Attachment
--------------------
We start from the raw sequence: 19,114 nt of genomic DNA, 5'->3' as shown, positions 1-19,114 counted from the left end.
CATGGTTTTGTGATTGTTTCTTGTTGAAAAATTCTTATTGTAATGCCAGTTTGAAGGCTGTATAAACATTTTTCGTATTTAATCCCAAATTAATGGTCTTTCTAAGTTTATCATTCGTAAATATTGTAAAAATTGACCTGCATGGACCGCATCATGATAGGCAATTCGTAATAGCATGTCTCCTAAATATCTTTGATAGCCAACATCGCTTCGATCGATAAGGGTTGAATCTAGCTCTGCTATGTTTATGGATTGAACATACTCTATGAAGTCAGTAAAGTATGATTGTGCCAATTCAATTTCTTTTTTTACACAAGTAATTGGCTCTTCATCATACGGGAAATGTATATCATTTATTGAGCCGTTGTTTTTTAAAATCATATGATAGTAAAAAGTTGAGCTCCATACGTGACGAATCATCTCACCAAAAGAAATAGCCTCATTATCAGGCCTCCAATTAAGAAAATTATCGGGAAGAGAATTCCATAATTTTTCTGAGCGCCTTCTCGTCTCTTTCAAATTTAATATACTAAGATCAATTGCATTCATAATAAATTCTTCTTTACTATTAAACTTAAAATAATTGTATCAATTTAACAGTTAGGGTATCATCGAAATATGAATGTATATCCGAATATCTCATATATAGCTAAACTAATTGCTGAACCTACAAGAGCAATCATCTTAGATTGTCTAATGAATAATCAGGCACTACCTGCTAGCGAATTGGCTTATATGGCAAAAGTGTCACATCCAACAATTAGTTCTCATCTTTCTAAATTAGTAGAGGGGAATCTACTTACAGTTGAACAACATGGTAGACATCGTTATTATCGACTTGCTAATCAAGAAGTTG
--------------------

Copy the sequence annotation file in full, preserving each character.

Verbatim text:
We start from the raw sequence: 19,114 nt of genomic DNA, 5'->3' as shown, positions 1-19,114 counted from the left end.
CATGGTTTTGTGATTGTTTCTTGTTGAAAAATTCTTATTGTAATGCCAGTTTGAAGGCTGTATAAACATTTTTCGTATTTAATCCCAAATTAATGGTCTTTCTAAGTTTATCATTCGTAAATATTGTAAAAATTGACCTGCATGGACCGCATCATGATAGGCAATTCGTAATAGCATGTCTCCTAAATATCTTTGATAGCCAACATCGCTTCGATCGATAAGGGTTGAATCTAGCTCTGCTATGTTTATGGATTGAACATACTCTATGAAGTCAGTAAAGTATGATTGTGCCAATTCAATTTCTTTTTTTACACAAGTAATTGGCTCTTCATCATACGGGAAATGTATATCATTTATTGAGCCGTTGTTTTTTAAAATCATATGATAGTAAAAAGTTGAGCTCCATACGTGACGAATCATCTCACCAAAAGAAATAGCCTCATTATCAGGCCTCCAATTAAGAAAATTATCGGGAAGAGAATTCCATAATTTTTCTGAGCGCCTTCTCGTCTCTTTCAAATTTAATATACTAAGATCAATTGCATTCATAATAAATTCTTCTTTACTATTAAACTTAAAATAATTGTATCAATTTAACAGTTAGGGTATCATCGAAATATGAATGTATATCCGAATATCTCATATATAGCTAAACTAATTGCTGAACCTACAAGAGCAATCATCTTAGATTGTCTAATGAATAATCAGGCACTACCTGCTAGCGAATTGGCTTATATGGCAAAAGTGTCACATCCAACAATTAGTTCTCATCTTTCTAAATTAGTAGAGGGGAATCTACTTACAGTTGAACAACATGGTAGACATCGTTATTATCGACTTGCTAATCAAGAAGTTG